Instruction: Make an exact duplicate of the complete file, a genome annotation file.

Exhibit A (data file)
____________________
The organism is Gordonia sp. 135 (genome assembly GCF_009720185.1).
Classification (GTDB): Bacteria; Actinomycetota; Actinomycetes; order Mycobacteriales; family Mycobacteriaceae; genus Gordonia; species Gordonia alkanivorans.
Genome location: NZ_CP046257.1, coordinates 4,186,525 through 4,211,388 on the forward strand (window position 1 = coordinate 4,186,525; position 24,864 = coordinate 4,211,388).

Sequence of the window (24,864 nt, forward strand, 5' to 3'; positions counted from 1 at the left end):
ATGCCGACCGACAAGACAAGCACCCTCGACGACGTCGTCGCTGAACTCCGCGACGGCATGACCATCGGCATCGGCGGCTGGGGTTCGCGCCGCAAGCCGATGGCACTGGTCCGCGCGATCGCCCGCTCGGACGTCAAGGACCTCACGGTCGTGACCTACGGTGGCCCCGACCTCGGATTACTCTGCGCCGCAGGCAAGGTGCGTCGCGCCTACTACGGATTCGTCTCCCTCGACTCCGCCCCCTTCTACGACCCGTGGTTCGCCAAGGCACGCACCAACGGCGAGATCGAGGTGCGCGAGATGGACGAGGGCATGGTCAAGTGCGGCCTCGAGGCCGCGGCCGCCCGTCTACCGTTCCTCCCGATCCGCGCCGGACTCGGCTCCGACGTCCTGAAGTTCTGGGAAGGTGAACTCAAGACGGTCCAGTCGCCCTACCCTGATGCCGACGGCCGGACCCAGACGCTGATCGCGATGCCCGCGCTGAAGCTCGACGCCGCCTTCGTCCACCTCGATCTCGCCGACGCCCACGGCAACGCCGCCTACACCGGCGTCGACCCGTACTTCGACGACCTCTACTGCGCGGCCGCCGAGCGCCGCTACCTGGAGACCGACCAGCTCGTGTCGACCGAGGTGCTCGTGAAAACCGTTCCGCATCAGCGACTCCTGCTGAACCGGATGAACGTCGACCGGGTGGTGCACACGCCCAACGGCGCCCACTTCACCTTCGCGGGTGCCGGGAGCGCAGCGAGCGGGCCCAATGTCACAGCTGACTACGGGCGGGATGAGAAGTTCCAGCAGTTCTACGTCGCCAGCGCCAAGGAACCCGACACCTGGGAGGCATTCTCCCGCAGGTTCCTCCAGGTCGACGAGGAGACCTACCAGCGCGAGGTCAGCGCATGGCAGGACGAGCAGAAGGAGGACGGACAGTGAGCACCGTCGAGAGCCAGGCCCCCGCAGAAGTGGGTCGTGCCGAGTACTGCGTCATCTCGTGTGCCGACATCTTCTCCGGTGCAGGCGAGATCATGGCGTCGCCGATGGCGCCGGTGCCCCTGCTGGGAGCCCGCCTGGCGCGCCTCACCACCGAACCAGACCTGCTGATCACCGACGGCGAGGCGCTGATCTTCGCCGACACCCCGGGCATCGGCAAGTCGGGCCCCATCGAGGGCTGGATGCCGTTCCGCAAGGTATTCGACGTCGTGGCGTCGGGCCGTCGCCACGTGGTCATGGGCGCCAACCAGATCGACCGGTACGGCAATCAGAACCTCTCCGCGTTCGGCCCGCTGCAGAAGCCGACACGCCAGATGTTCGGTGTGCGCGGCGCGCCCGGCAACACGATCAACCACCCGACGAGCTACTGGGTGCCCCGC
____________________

The organism is Gordonia sp. 135 (genome assembly GCF_009720185.1).
Classification (GTDB): Bacteria; Actinomycetota; Actinomycetes; order Mycobacteriales; family Mycobacteriaceae; genus Gordonia; species Gordonia alkanivorans.
Genome location: NZ_CP046257.1, coordinates 4,186,525 through 4,211,388 on the forward strand (window position 1 = coordinate 4,186,525; position 24,864 = coordinate 4,211,388).

Sequence of the window (24,864 nt, forward strand, 5' to 3'; positions counted from 1 at the left end):
ATGCCGACCGACAAGACAAGCACCCTCGACGACGTCGTCGCTGAACTCCGCGACGGCATGACCATCGGCATCGGCGGCTGGGGTTCGCGCCGCAAGCCGATGGCACTGGTCCGCGCGATCGCCCGCTCGGACGTCAAGGACCTCACGGTCGTGACCTACGGTGGCCCCGACCTCGGATTACTCTGCGCCGCAGGCAAGGTGCGTCGCGCCTACTACGGATTCGTCTCCCTCGACTCCGCCCCCTTCTACGACCCGTGGTTCGCCAAGGCACGCACCAACGGCGAGATCGAGGTGCGCGAGATGGACGAGGGCATGGTCAAGTGCGGCCTCGAGGCCGCGGCCGCCCGTCTACCGTTCCTCCCGATCCGCGCCGGACTCGGCTCCGACGTCCTGAAGTTCTGGGAAGGTGAACTCAAGACGGTCCAGTCGCCCTACCCTGATGCCGACGGCCGGACCCAGACGCTGATCGCGATGCCCGCGCTGAAGCTCGACGCCGCCTTCGTCCACCTCGATCTCGCCGACGCCCACGGCAACGCCGCCTACACCGGCGTCGACCCGTACTTCGACGACCTCTACTGCGCGGCCGCCGAGCGCCGCTACCTGGAGACCGACCAGCTCGTGTCGACCGAGGTGCTCGTGAAAACCGTTCCGCATCAGCGACTCCTGCTGAACCGGATGAACGTCGACCGGGTGGTGCACACGCCCAACGGCGCCCACTTCACCTTCGCGGGTGCCGGGAGCGCAGCGAGCGGGCCCAATGTCACAGCTGACTACGGGCGGGATGAGAAGTTCCAGCAGTTCTACGTCGCCAGCGCCAAGGAACCCGACACCTGGGAGGCATTCTCCCGCAGGTTCCTCCAGGTCGACGAGGAGACCTACCAGCGCGAGGTCAGCGCATGGCAGGACGAGCAGAAGGAGGACGGACAGTGAGCACCGTCGAGAGCCAGGCCCCCGCAGAAGTGGGTCGTGCCGAGTACTGCGTCATCTCGTGTGCCGACATCTTCTCCGGTGCAGGCGAGATCATGGCGTCGCCGATGGCGCCGGTGCCCCTGCTGGGAGCCCGCCTGGCGCGCCTCACCACCGAACCAGACCTGCTGATCACCGACGGCGAGGCGCTGATCTTCGCCGACACCCCGGGCATCGGCAAGTCGGGCCCCATCGAGGGCTGGATGCCGTTCCGCAAGGTATTCGACGTCGTGGCGTCGGGCCGTCGCCACGTGGTCATGGGCGCCAACCAGATCGACCGGTACGGCAATCAGAACCTCTCCGCGTTCGGCCCGCTGCAGAAGCCGACACGCCAGATGTTCGGTGTGCGCGGCGCGCCCGGCAACACGATCAACCACCCGACGAGCTACTGGGTGCCCCGC